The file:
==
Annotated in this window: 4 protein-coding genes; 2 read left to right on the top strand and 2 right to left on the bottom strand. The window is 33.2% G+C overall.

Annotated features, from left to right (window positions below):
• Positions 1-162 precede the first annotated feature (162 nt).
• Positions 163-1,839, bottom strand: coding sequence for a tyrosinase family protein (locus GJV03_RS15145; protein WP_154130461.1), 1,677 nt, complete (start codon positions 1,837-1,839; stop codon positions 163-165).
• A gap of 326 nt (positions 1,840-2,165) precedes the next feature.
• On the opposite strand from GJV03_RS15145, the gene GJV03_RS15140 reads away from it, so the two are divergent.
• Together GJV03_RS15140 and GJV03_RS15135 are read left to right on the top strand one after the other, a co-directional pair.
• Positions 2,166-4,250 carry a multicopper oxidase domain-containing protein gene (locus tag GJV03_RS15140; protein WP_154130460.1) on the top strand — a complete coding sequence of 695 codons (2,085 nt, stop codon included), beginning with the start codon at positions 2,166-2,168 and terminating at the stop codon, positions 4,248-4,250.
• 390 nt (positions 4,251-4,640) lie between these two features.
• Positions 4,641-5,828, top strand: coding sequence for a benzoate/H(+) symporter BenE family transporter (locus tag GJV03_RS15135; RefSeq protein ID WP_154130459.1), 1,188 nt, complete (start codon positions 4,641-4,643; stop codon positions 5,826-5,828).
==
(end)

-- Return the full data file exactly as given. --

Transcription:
Annotated in this window: 4 protein-coding genes; 2 read left to right on the top strand and 2 right to left on the bottom strand. The window is 33.2% G+C overall.

Annotated features, from left to right (window positions below):
• Positions 1-162 precede the first annotated feature (162 nt).
• Positions 163-1,839, bottom strand: coding sequence for a tyrosinase family protein (locus GJV03_RS15145; protein WP_154130461.1), 1,677 nt, complete (start codon positions 1,837-1,839; stop codon positions 163-165).
• A gap of 326 nt (positions 1,840-2,165) precedes the next feature.
• On the opposite strand from GJV03_RS15145, the gene GJV03_RS15140 reads away from it, so the two are divergent.
• Together GJV03_RS15140 and GJV03_RS15135 are read left to right on the top strand one after the other, a co-directional pair.
• Positions 2,166-4,250 carry a multicopper oxidase domain-containing protein gene (locus tag GJV03_RS15140; protein WP_154130460.1) on the top strand — a complete coding sequence of 695 codons (2,085 nt, stop codon included), beginning with the start codon at positions 2,166-2,168 and terminating at the stop codon, positions 4,248-4,250.
• 390 nt (positions 4,251-4,640) lie between these two features.
• Positions 4,641-5,828, top strand: coding sequence for a benzoate/H(+) symporter BenE family transporter (locus tag GJV03_RS15135; RefSeq protein ID WP_154130459.1), 1,188 nt, complete (start codon positions 4,641-4,643; stop codon positions 5,826-5,828).